Or dye renowned by attempting it.
745Ed. His name that valiant Duke hath left with thee:
His Dukedome, and his Chaire with me is left.
Rich. Nay, if thou be that Princely Eagles Bird,
Shew thy descent by gazing 'gainst the Sunne:
For Chaire and Dukedome, Throne and Kingdome say,
750Either that is thine, or else thou wer't not his.
March. Enter Warwicke, Marquesse Mountacute,
and their Army.
Warwick. How now faire Lords? What faire? What
newes abroad?
755 Rich. Great Lord of Warwicke, if we should tecompt
Our balefull newes, and at each words deliuerance
Stab Poniards in our flesh, till all were told,
The words would adde more anguish then the wounds.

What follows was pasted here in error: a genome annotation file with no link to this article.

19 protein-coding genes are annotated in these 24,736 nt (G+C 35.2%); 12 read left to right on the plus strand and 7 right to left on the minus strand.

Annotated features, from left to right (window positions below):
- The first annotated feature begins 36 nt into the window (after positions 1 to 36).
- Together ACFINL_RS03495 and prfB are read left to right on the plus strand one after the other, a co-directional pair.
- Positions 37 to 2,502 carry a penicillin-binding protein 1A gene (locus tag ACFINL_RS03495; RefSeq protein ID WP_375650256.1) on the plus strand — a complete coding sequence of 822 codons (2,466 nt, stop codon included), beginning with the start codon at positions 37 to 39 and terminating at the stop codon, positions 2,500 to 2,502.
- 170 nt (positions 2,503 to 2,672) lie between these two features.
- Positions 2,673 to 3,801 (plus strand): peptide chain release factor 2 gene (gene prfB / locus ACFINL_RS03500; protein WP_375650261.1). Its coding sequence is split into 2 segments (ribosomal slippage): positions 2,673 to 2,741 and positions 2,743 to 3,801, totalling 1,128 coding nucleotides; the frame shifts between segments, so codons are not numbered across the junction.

O valiant Lord, the Duke of Yorke is slaine.
760Edw. O Warwicke, Warwicke, that Plantagenet
Which held thee deerely, as his Soules Redemption,
Is by the sterne Lord Clifford done to death.
War. Ten dayes ago, I drown'd these newes in teares.
And now to adde more measure to your woes,
765I come to tell you things sith then befalne.
After the bloody Fray at Wakefield fought,
Where your braue Father breath'd his latest gaspe,
Tydings, as swiftly as the Postes could runne,
Were brought me of your Losse, and his Depart.
770I then in London, keeper of the King,
Muster'd my Soldiers, gathered flockes of Friends,
Marcht toward S. Albons, to intercept the Queene,
Bearing the King in my behalfe along:
For by my Scouts, I was aduertised
775That she was comming with a full intent